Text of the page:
Natural gas and the state of our union

When President Obama first took the oath of office in January of 2009, few could have predicted just how profoundly America’s vast energy resources would figure into his eight years in office. But the shale energy revolution, in both natural gas and oil, will be inextricably and positively linked to this time period.

Since 2009, U.S. production of shale gas has tripled, and we are now the world’s largest natural gas producer. In fact, as the president himself notes, by the time he leaves office, the U.S. is projected to be a net LNG exporter. This is a far cry from the long-term dependency on natural gas imports projected less than a decade ago.

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Greater use of this abundant, affordable, clean and domestic resource has reduced air pollution and brought carbon emissions to their lowest point since the 1990s, all while creating good paying jobs in a broad range of industries and boosting our economy. Some criticize the president for not doing enough on climate issues while others believe he’s too aggressive. Regardless of your view, however, the good news is that natural gas will be a foundation fuel in our economy for decades to come, bringing with it both environmental and economic benefits.

My message to the president, therefore, as he prepares to deliver his State of the Union address: Stay the course on American energy.

Unconventional natural gas production will support 1.4 million jobs in 2015.

Meanwhile, natural gas is forecast to be the fuel of choice for 65 percent of new power plant additions through 2040 while driving a U.S. manufacturing resurgence.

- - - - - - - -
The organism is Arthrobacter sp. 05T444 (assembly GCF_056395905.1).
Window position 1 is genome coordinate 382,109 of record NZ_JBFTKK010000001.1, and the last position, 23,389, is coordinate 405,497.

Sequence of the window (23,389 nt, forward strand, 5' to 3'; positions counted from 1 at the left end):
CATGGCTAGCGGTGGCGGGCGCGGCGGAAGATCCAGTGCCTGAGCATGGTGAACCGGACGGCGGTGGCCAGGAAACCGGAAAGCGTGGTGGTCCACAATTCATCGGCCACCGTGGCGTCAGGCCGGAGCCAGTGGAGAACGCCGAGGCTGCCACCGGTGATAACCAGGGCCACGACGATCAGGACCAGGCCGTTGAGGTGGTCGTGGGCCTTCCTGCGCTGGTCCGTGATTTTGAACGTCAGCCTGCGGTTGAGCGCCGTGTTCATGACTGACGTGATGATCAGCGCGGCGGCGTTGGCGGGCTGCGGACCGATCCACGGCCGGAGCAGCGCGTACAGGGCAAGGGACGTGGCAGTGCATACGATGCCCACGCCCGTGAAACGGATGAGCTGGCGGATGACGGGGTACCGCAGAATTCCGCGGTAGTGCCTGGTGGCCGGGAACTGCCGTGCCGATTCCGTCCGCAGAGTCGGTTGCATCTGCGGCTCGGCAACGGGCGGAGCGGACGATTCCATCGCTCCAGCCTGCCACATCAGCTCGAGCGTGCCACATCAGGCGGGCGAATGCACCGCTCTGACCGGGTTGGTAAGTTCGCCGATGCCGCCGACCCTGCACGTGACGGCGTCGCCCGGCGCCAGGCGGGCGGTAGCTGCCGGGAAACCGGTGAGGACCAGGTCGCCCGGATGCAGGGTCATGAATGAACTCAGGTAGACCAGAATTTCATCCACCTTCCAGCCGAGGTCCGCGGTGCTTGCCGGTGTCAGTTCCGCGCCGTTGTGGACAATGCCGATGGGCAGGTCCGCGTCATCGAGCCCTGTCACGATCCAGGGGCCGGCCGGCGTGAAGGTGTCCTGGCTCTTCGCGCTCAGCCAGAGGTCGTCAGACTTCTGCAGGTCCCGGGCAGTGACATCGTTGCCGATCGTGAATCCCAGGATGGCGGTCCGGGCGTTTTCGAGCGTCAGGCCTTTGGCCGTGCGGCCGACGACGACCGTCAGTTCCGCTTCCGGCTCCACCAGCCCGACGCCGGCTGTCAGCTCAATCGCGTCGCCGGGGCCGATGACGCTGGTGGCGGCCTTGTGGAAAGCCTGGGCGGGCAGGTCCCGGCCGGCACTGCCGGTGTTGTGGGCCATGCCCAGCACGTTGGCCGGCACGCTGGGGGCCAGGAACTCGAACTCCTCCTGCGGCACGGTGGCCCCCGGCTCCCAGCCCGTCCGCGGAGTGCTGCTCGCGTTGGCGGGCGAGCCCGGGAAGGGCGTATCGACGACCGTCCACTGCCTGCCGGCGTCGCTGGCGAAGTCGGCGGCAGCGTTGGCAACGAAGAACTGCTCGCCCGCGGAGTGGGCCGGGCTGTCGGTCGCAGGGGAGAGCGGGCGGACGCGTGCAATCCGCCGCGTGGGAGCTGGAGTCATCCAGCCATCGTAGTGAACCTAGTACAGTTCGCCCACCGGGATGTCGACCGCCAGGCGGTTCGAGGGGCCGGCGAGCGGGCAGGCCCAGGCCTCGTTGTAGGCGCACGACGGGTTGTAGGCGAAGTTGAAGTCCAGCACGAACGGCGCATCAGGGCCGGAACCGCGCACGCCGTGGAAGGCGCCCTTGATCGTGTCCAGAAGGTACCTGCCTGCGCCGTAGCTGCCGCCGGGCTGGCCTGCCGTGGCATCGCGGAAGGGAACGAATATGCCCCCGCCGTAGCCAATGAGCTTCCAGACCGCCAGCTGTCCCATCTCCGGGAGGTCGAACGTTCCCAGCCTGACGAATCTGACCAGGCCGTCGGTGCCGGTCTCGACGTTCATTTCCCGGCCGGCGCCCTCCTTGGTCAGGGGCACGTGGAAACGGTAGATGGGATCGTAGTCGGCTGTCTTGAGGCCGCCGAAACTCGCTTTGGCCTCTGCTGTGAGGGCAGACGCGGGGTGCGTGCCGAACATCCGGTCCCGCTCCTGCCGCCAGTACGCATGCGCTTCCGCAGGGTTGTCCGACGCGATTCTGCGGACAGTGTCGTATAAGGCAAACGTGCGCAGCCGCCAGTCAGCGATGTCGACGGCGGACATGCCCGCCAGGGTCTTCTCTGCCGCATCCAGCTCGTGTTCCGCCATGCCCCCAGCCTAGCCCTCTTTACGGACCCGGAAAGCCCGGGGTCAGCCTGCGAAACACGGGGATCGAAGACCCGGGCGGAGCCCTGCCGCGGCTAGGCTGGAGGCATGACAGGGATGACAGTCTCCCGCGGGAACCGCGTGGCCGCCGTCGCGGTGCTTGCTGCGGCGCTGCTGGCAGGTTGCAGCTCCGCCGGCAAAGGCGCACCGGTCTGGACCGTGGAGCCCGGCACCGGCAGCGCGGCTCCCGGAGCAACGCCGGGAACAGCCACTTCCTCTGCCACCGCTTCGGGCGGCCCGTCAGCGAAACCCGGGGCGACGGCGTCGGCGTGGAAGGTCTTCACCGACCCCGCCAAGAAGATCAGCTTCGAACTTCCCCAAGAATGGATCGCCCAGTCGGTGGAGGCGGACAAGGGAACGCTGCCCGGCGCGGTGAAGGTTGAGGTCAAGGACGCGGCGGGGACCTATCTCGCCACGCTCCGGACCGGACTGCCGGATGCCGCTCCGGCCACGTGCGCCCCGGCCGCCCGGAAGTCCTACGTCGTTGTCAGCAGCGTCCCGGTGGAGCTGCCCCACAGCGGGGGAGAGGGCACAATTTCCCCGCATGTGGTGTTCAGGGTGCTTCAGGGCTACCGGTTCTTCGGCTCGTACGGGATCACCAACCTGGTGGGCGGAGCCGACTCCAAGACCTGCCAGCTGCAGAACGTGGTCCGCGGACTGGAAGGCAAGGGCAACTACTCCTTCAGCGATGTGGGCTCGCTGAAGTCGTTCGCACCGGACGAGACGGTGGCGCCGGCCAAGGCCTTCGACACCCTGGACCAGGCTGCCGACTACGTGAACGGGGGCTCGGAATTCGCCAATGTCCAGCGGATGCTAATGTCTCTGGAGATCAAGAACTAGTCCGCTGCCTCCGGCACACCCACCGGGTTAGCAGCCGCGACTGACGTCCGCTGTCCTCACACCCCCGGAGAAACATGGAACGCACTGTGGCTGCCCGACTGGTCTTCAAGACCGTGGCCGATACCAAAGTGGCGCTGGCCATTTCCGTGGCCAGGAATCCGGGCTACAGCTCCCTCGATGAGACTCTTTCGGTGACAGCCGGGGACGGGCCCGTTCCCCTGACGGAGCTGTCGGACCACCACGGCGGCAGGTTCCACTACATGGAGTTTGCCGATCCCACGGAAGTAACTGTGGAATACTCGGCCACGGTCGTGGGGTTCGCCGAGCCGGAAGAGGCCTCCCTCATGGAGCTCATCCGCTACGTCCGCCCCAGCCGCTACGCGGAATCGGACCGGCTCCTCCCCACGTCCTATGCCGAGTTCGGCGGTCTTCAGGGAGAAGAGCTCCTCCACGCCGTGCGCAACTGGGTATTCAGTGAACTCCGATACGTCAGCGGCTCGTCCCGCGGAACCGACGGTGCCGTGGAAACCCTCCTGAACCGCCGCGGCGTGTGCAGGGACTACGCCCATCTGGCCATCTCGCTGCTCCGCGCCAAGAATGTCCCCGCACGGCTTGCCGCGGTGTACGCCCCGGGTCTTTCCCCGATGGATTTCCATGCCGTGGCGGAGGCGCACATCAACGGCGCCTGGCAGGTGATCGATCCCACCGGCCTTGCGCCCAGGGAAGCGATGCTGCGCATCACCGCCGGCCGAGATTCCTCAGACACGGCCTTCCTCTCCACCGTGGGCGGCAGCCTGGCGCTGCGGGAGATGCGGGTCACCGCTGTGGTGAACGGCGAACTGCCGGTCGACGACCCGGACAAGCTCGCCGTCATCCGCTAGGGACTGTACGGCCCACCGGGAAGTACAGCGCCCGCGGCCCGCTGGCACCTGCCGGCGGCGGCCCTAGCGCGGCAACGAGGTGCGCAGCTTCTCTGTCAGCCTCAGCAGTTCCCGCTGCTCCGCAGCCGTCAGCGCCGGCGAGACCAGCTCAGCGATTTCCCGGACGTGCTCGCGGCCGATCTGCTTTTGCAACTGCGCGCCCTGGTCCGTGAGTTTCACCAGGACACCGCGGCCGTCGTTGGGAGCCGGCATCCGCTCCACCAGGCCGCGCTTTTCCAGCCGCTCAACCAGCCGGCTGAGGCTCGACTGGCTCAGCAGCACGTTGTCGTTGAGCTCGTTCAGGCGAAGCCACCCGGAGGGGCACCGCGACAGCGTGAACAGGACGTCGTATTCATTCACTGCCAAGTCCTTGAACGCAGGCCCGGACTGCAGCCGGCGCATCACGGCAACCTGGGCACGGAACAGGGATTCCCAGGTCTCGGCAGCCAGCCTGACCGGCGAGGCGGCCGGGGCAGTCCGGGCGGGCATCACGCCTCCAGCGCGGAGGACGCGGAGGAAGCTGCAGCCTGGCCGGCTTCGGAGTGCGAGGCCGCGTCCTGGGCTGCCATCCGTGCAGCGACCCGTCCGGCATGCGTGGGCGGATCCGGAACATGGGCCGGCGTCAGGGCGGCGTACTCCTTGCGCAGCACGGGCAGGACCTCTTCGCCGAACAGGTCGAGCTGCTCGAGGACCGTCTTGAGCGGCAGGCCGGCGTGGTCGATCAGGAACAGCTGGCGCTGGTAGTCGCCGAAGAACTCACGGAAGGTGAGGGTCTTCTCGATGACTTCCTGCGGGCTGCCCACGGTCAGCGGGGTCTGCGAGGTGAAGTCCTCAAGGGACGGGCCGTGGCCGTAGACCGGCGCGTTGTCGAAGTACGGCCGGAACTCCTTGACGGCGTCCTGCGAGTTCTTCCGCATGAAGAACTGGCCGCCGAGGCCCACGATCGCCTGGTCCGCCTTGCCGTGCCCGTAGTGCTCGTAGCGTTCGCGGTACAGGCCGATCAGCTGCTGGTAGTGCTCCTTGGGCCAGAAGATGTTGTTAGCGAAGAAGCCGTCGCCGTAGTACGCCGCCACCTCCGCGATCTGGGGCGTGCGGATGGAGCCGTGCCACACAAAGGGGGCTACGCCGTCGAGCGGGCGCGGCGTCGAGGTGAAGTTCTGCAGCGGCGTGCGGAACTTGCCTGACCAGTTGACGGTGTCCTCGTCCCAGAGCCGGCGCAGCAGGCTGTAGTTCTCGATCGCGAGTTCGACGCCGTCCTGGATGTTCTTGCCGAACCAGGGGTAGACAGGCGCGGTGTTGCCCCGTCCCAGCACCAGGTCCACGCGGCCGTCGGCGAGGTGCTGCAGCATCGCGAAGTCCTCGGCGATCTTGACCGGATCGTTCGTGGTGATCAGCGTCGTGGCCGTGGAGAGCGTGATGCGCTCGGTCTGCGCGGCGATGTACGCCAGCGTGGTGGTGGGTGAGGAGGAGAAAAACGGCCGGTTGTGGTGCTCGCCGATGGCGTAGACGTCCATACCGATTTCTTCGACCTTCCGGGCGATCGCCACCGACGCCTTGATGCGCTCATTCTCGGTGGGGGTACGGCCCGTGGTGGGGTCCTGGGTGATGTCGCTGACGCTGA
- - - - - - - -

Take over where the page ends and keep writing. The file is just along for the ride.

The American Chemistry Council, for example, has identified 124 investment projects worth $83 billion since 2010 in which U.S. production is expanding due to abundant, affordable natural gas.

Investments driven by this prolific natural gas supply also will help make possible President Obama’s vision of “rebuilding the middle class and the ladders into the middle class, and reversing the trend toward economic bifurcation in this society.”

The top 10 states in shale gas production enjoy higher than average job growth— around 8 percent annually, compared to 1.6 percent nationwide. Jobs in and around our industry offer opportunities across the board—from those with a high-school diploma, to those with advanced engineering degrees. And energy from shale is lifting the disposable income of the average U.S. household by $1,200 a year through affordable electricity and heat, as well as lower cost manufactured goods.

Exports of LNG also will help the president meet his goal of doubling American exports by 2015, by reducing our trade deficit by $164 billion in 2020, according to IHS Global Insight. But if we’re unable to approve the construction of export facilities soon, our nation may lose out to international competitors.

Tax policy is also critical. While comprehensive tax reform is facing long odds this year, the president has consistently proposed changes in the tax code that would blunt the ability of natural gas producers to continue their amazing string of technological innovation that is driving our energy revolution. We continue to believe this would be the wrong approach.

President Obama recently commented that presidents are “part of a long-running story. We just try to get our paragraph right." As historians contemplate their first drafts on the Obama presidency, there will no doubt be a bolded footnote on energy.

Like all presidents, President Obama has faced many challenges. He also, however, was fortunate to experience the economic and environmental windfall of the shale gas revolution. Whether and how he chooses to leverage this plot twist in his final two years remains to be written, but the groundwork has been laid for a great American energy story.

Durbin is president and chief executive officer of America’s Natural Gas Alliance